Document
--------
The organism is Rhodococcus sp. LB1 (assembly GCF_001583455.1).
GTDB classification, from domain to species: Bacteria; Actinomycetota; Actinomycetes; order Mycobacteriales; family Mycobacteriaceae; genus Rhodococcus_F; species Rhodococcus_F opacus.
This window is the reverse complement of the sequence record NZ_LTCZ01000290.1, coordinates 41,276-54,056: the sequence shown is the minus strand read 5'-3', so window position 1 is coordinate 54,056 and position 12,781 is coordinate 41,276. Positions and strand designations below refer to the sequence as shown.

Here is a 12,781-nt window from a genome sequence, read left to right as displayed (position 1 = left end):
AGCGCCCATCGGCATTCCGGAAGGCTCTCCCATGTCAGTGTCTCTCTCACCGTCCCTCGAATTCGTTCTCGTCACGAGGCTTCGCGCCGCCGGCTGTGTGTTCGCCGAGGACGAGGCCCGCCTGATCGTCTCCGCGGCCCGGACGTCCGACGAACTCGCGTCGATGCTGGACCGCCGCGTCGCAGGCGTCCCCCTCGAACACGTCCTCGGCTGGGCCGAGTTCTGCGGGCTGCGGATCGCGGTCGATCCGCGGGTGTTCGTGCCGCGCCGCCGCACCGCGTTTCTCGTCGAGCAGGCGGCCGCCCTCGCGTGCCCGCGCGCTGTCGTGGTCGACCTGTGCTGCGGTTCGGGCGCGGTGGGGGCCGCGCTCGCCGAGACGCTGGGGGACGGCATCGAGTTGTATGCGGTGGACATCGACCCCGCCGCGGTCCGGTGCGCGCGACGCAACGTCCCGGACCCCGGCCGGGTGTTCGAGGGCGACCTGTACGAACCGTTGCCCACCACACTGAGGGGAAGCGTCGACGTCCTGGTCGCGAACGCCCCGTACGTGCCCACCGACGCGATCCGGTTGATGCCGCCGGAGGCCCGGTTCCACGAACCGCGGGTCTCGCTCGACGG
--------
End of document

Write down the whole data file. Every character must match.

The organism is Rhodococcus sp. LB1 (assembly GCF_001583455.1).
GTDB classification, from domain to species: Bacteria; Actinomycetota; Actinomycetes; order Mycobacteriales; family Mycobacteriaceae; genus Rhodococcus_F; species Rhodococcus_F opacus.
This window is the reverse complement of the sequence record NZ_LTCZ01000290.1, coordinates 41,276-54,056: the sequence shown is the minus strand read 5'-3', so window position 1 is coordinate 54,056 and position 12,781 is coordinate 41,276. Positions and strand designations below refer to the sequence as shown.

Here is a 12,781-nt window from a genome sequence, read left to right as displayed (position 1 = left end):
AGCGCCCATCGGCATTCCGGAAGGCTCTCCCATGTCAGTGTCTCTCTCACCGTCCCTCGAATTCGTTCTCGTCACGAGGCTTCGCGCCGCCGGCTGTGTGTTCGCCGAGGACGAGGCCCGCCTGATCGTCTCCGCGGCCCGGACGTCCGACGAACTCGCGTCGATGCTGGACCGCCGCGTCGCAGGCGTCCCCCTCGAACACGTCCTCGGCTGGGCCGAGTTCTGCGGGCTGCGGATCGCGGTCGATCCGCGGGTGTTCGTGCCGCGCCGCCGCACCGCGTTTCTCGTCGAGCAGGCGGCCGCCCTCGCGTGCCCGCGCGCTGTCGTGGTCGACCTGTGCTGCGGTTCGGGCGCGGTGGGGGCCGCGCTCGCCGAGACGCTGGGGGACGGCATCGAGTTGTATGCGGTGGACATCGACCCCGCCGCGGTCCGGTGCGCGCGACGCAACGTCCCGGACCCCGGCCGGGTGTTCGAGGGCGACCTGTACGAACCGTTGCCCACCACACTGAGGGGAAGCGTCGACGTCCTGGTCGCGAACGCCCCGTACGTGCCCACCGACGCGATCCGGTTGATGCCGCCGGAGGCCCGGTTCCACGAACCGCGGGTCTCGCTCGACGG